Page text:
Mid-Oct 2013, Master Phan had asked me to sign him up for the Masters Cup Taekwondo Championship. I think I might have asked him if he was crazy. I couldn’t help but think in my head – You want Kaleb to go up in front of 3 judges he has never met and take orders from someone he has never met while doing all these things in front of hundreds of people? Yup, Master Phan must have lost his mind. But I registered him anyways and thought, well, we will sit in the stands while Kaleb grips on to my shirt white knuckled with plenty of tears burying his face in the base of my neck, but at least he gets to see the tournament and maybe, just maybe, one day will try one out. Pretty crappy mom, huh? Zero faith; but, hey, I know my kid. I asked my husband what he thought and he was excited. He was on the fence about what Kaleb was going to do but he was a lot more positive than I was. We get to the tournament and he walks on to those mats and starts warming up… wait what? Things are starting and the kids are going up and doing what they came to do while Kaleb still sits on the mats. How is he doing this? Why is he not on my lap crying like I was so sure he would? After my husband rushed him to the bathroom to pee a total of 6 trips, the nerves were definitely there. They called his name. He walked up, bowed and stood tall and strong. All I kept thinking was wholly cow, I might have said something other than cow, but that’s not important. He is doing it, HE. IS. DOING.IT! I slapped the photographer that was beside me in the arm, shook Master Phan with the most surprised look on my face repeating, “He’s doing it, look at him go!” At that point, for me, it was a win. He was confronting his fears and breathing down the neck of his own struggles. Then he gets called into first place, and they handed him a gold medal. Wholly Cow! Who is this kid? How did this confidence come without me seeing it? Master Phan was right! And just like that, I learned a little something that day. I grew as a parent. Kaleb grew as a Martial Artist. From that point on his confidence was growing fast. He had entered two other tournaments placing 1st and 3rd. He just needed help over that hump. Kaleb had a friend that joined and he too was shy and had a hard time with the class. Master Phan asked Kaleb about going to his friend’s white belt class and joining in. Kaleb had no problem helping knowing how much having a friend, a familiar face, can help. Everybody helps everybody here.
Two years later.
This past Saturday, Dec 6th 2014, at the age of 6, Kaleb earned his 6th belt. It was his best show yet. The audience, the cheering, the clapping, nothing fazed him. He expressed that he was nervous, but he would no longer let his nerves override him. He now pushes past. “Push past that feeling” a phrase I have heard over and over in the gym. Master Phan’s voice is what he hears when he is struggling. He has learned coping skills beyond what I could have ever asked for. Would this have happened if I put him in dance? Maybe… Gymnastics? Yeah, maybe. Who knows? I think Kaleb has found his “thing”. While we do still encourage trying other sports and other creative outlets, his Taekwondo still holds top priority. In fact, he has a hip hop dance performance coming up for Christmas and I don’t think that would have happened had he not been working on his anxiety issues in the gym. Martial Arts has what Kaleb needs; discipline, focus, respect, a way of life, and a way to believe in yourself, and not to mention the excellent exercise. It has helped Kaleb start school and helped him cope with a few issues he was having with respect and self-control. He takes what he learns in his dojang (gym) and uses it in all aspects of his life. All this and more in just two and a half short years. He has a second family at his gym and the support is overwhelming. I have always said the more people who love my kids the better- IT TAKES A VILLAGE. I had no idea starting out that the community of this was so strong. We root for each other’s kids, we yell and cheer for them like they are our own. Each child in Kaleb’s class has somehow benefited from Taekwondo. We have all watched our children grow together, test together, and thrive together. This is a part of him now. He still has so much growing to do but I sure look forward to watching the rest of his journey and how far he takes this.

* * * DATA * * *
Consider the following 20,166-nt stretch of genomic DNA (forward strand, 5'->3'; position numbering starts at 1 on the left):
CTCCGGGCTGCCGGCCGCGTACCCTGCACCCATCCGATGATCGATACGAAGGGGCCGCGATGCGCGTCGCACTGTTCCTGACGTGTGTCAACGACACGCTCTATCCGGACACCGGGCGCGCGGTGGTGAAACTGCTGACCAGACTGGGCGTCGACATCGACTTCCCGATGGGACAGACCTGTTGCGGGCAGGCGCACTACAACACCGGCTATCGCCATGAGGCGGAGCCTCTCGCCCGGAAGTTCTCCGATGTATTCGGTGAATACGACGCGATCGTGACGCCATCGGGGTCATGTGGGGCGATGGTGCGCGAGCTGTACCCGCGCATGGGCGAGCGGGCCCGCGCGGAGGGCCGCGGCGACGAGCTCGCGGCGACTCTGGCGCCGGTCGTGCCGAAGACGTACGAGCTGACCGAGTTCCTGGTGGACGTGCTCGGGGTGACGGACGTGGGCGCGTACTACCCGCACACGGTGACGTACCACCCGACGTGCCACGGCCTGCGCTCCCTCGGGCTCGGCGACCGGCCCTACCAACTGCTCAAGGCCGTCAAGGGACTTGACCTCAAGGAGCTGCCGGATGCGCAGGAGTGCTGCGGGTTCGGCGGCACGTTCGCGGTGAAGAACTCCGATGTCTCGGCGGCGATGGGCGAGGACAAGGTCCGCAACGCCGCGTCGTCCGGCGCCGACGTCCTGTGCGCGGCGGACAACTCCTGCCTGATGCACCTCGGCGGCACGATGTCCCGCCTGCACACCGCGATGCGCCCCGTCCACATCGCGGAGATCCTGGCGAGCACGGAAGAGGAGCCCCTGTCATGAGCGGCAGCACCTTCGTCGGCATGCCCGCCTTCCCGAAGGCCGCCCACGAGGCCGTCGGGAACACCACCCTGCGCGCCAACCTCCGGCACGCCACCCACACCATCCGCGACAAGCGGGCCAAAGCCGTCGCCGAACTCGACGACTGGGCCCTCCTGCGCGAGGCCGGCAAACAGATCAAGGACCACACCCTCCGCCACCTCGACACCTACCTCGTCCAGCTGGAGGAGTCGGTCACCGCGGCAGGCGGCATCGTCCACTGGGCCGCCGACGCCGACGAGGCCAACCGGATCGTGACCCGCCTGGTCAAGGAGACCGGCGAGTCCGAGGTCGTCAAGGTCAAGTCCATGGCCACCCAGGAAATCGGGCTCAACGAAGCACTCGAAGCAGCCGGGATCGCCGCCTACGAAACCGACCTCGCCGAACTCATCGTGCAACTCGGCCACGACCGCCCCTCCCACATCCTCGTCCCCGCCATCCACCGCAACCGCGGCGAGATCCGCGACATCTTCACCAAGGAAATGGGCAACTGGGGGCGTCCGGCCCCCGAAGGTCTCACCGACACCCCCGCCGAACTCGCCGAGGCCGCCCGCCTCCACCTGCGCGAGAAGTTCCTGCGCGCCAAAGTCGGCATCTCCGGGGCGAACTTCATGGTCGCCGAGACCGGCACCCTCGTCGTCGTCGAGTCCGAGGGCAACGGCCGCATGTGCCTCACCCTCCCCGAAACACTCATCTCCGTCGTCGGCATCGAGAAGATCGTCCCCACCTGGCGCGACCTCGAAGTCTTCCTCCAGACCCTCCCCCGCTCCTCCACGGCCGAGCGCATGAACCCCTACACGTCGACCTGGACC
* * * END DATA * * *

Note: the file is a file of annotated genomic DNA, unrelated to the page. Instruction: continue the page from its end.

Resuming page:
Words to live by:
I shall follow my conscience, I shall have peace of mind, I shall have sound body, I shall fulfill my duty, I shall show etiquette, I shall express my love for others, I shall increase my knowledge, I shall have happiness, I shall have indomitable spirit
Courtesy, Integrity, Perseverance, Self-Control, Indomitable Spirit
Patience, Love, Respect, Humility
So to answer the most FAQ: “does he like it?” “have you seen an improvement?” “is martial arts worth it?” “my child is too shy, do you think they could do this too?” “my child is really aggressive, would this be good for him?” -Answer: YES
Part two—> My sons Martial Arts Journey pt. 2